I thought to write a historical blog about the Virginia State Penitentiary in Richmond, Virginia. Many people in Richmond don’t know that the state pen used to be right here, near downtown Richmond. Quite frankly, in knowing the history of it, it’s not really something most Richmonders would want to boldly hold up as a standard. Still, we shouldn’t forget or sweep our history under the rug.
A detailed history, including all the dates and names of the people involved, including the correspondences, can be found at the Library of Virginia’s records of the Penitentiary of Virginia. What won’t be found there are the incidents of the alleged abuses.
The site of the prison was along the Spring Street, where it intersects with South 2nd Street. Afton Chemical Corp now resides at the location. It was opened in 1800, four years after the General Assembly authorized the construction of it on twelve acres overlooking the James River.
As far as the initial construction and operations, it proved to be a flawed design, apparently not well thought-out. The then-Governor James Wood (1796-1799) selected Benjamin Henry Latrobe as the architect. The horseshoe design may have been architecturally sound, but there were some functional shortcomings. One of which was that the cell doors had no windows to see inside the cells. So while several prisoners could be housed in the cell, the guards had to open the door to see what was going on, thus making overseeing the prisoners very difficult. Also, the cells had no heat or plumbing and poor ventilation. To make matters worse, there was no dining hall, so the prisoners had to eat in the cells as well.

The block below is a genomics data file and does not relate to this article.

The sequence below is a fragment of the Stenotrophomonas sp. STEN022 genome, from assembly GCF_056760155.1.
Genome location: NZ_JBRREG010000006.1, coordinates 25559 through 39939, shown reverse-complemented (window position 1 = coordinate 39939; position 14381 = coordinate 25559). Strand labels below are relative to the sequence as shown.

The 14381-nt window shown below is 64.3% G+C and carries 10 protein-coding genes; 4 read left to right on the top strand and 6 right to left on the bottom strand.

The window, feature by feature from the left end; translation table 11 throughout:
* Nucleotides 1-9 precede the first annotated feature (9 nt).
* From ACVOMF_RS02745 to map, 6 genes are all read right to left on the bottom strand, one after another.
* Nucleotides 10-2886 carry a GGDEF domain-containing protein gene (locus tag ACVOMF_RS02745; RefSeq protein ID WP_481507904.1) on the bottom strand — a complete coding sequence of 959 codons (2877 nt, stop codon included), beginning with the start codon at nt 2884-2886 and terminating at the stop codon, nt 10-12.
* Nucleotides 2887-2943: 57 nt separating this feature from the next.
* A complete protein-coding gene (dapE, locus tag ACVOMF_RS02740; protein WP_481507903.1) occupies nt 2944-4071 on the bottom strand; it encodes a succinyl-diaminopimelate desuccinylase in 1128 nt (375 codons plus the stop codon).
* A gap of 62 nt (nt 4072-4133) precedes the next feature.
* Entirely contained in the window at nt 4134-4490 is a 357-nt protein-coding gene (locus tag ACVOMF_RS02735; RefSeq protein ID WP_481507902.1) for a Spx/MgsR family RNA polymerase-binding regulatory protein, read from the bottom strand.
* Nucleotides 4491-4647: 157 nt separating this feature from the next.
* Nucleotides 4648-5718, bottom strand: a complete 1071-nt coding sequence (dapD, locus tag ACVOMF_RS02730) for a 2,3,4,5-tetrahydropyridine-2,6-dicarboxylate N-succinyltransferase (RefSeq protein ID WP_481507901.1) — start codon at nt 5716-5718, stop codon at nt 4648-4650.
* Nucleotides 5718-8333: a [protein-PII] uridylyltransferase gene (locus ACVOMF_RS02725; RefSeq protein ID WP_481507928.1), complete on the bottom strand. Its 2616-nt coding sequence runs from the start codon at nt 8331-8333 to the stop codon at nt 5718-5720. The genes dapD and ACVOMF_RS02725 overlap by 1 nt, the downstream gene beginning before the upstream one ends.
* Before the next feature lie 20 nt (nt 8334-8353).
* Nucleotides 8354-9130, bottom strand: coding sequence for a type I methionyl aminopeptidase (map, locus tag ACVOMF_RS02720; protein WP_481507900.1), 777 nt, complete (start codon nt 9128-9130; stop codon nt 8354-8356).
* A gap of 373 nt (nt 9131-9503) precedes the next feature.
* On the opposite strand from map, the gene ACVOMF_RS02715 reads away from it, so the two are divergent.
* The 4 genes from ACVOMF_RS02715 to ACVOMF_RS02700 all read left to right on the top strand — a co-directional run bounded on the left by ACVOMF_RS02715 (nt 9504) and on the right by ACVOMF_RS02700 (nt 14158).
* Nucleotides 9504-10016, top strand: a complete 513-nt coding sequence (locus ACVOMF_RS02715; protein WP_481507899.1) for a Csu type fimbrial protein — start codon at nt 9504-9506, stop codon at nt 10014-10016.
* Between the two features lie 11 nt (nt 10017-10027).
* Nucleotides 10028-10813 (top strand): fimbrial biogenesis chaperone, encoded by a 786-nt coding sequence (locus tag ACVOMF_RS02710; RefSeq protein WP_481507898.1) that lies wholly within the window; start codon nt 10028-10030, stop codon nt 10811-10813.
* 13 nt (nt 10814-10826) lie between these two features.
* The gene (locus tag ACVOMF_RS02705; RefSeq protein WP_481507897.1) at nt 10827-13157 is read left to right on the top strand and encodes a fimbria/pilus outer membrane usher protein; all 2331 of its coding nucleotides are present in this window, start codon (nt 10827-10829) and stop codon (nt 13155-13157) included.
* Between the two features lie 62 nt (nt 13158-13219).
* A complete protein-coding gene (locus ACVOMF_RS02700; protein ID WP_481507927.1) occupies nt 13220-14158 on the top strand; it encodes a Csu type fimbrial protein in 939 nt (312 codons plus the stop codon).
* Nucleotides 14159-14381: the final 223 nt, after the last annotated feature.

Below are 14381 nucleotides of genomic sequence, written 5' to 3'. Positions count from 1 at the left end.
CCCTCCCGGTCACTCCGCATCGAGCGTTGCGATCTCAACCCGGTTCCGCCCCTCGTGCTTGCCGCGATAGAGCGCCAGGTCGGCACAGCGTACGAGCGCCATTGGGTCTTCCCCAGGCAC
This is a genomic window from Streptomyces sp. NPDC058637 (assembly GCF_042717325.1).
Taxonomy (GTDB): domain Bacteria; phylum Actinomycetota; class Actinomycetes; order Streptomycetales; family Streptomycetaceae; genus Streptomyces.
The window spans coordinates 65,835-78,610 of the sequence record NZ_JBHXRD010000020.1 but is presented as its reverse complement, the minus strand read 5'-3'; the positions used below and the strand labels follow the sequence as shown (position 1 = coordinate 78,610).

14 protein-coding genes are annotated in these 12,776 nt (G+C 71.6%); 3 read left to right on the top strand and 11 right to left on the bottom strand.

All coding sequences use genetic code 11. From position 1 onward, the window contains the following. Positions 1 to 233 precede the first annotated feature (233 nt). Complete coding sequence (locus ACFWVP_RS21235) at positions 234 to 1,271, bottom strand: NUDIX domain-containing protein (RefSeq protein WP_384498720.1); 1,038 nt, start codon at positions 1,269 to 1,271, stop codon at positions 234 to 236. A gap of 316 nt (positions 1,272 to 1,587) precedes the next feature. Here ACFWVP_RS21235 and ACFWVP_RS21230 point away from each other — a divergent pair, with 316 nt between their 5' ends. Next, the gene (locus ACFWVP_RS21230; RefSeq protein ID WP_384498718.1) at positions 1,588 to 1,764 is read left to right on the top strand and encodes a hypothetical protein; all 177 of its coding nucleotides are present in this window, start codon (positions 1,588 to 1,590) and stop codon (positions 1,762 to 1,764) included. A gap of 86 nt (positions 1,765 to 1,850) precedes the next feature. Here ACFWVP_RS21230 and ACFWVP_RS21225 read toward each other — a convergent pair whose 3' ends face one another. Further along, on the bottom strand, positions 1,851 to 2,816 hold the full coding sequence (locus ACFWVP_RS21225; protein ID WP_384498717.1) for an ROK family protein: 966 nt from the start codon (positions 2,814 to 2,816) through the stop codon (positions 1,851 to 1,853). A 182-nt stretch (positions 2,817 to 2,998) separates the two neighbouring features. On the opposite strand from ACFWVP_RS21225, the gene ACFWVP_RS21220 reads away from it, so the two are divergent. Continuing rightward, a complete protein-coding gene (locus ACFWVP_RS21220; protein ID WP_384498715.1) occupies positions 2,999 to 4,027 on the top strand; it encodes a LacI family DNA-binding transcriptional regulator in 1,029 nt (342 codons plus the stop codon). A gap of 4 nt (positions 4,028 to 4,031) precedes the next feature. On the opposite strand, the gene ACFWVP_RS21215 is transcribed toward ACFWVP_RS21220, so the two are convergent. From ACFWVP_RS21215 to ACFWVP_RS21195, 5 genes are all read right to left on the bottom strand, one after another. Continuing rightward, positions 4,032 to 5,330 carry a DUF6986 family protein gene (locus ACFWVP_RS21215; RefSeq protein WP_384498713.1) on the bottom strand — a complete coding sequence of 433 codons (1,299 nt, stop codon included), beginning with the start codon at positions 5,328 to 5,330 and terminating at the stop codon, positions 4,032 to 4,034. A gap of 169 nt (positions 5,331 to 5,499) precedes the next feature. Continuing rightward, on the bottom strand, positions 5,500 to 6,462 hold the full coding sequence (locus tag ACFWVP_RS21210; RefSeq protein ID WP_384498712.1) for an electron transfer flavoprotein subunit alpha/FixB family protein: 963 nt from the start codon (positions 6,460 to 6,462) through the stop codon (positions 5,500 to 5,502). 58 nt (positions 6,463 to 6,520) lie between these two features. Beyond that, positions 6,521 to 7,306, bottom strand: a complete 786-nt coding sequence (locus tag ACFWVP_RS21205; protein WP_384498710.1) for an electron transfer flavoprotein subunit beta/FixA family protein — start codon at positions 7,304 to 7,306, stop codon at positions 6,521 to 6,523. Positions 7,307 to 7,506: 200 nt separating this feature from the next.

It doesn’t take much imagination to imagine what a terrible existence it must have been to be a prisoner in the Virginia State Prison. No heat, no windows, no plumbing. Several inmates to a cell, using a bucket as a toilet and being force to deal with the cold and heat. That should be enough, but there are numerous stories of other types of abuse of prisoners. These range from beating and whippings to starvation.
Prison labor was a big part of the Virginia State Penitentiary. In the early twentieth century, convicts from the Pen worked on road crews for the State Highway Commission.
As for executions, the State of Virginia mandated that the State Penitentiary in Richmond perform all executions in the electric chair. Before that, death sentences were performed by local sheriffs by public hangings. So beginning in 1908, thru 1991, all executions were done in the State Penitentiary in Richmond.
The State Penitentiary closed it’s door and was torn down in 1991.
A special thanks goes to Ray Bonis and Selden Richardson of the The Shockoe Examiner. Thanks guys; cool website.